Monday, July 25, 2011

Amanuensis Monday - John H. Stotler holds revival meetings

Christian Church Mt. Carmel Illinois
Christian Church at Mt. Carmel, Illinois c. late 1890s.

The photo above is said to be the church where John Harrison Stotler preached for 5 years in the late 1890s and early 1900's. It is from my grandmother's collection of photos and is captioned on the reverse with "Christian Church Mt. Carmel, Ill" and "where uncle John preached for 5 years." John Harrison Stotler was the brother of my 2nd great grandmother, Mary Hay Stotler-Ross.

According to Genabloggers, "An Amanuensis is a person employed to write what another dictates or to copy what has been written by another. Amanuensis Monday is a daily blogging theme which encourages the family historian to transcribe family letters, journals, audiotapes, and other historical artifacts."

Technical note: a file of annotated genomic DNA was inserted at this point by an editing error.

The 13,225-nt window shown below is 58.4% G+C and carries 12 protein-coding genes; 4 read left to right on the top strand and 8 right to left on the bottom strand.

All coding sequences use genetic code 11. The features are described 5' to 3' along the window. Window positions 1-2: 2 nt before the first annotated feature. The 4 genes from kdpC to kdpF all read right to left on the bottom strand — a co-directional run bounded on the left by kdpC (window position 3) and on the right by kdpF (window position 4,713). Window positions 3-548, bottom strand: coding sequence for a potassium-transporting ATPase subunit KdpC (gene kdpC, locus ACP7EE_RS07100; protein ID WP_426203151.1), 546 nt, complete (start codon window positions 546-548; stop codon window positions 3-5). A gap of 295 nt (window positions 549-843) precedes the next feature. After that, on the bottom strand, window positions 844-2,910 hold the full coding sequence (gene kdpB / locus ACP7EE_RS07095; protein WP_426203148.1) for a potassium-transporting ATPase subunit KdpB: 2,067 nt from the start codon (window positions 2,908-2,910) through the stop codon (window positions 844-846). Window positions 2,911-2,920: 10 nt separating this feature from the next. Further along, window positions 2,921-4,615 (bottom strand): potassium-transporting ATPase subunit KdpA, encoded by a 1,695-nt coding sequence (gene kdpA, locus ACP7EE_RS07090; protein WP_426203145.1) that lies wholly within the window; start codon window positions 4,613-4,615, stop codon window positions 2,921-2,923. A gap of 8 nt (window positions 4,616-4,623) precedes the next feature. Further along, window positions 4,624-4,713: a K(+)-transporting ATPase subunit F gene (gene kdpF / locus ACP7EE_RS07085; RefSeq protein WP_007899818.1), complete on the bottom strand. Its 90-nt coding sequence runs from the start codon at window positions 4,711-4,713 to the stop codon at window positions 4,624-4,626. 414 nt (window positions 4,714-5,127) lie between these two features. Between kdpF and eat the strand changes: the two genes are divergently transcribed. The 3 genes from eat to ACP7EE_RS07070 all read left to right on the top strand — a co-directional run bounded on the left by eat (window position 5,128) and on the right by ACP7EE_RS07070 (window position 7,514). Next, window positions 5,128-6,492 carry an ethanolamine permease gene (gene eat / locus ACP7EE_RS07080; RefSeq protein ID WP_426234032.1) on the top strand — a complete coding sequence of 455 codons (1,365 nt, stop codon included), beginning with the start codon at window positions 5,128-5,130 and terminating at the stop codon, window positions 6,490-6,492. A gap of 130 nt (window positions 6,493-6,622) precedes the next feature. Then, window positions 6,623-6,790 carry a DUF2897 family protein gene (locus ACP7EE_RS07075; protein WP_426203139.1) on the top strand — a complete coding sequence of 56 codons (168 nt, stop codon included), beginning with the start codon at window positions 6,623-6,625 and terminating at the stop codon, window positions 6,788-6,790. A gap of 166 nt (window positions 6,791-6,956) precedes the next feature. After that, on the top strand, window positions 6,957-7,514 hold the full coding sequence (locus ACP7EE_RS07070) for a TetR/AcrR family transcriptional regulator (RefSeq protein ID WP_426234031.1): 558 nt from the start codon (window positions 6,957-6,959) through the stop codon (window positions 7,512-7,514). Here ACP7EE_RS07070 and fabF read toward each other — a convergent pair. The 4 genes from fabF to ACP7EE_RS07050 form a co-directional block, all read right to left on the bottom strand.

Tonight's transcription is from The Edwardsville Intelligencer, Edwardsville, Illinois, November 30, 1897 edition, "Pew and Pulpit" section on page 1:
Revival meetings are in progress every night at the Christian church. Rev. J. H. Stotler, of the Christian church at Mt. Carmel, is doing the preaching. His subject tonight will be "Hindrances to Christian Growth," Gal. 5:7; Wednesday night. "The Intermediate State of Man, or Future Probation," 1 Peter, 3:19; Thursday night, "The Mission of the Church." Services begin promptly at 7 o'clock. All are invited to attend the meetings, as they will continue only for a short time.
This was followed a few weeks later with this item from The Edwardsville Intelligencer, Edwardsville, Illinois, December 24, 1897, "Pew and Pulpit" section on page 1:
The revival meetings at the Christian church, conducted by Rev. J. H. Stotler of Mt. Carmel, closed Wednesday night. They were very successful and the interest aroused was great.
I find this interesting since Edwardsville is on the western side of Illinois while Mt. Carmel is on the eastern border. It's about 120 miles straight line distance, but about a 2 1/2 hour drive in modern times. It's curious that the meetings were publicized so far away.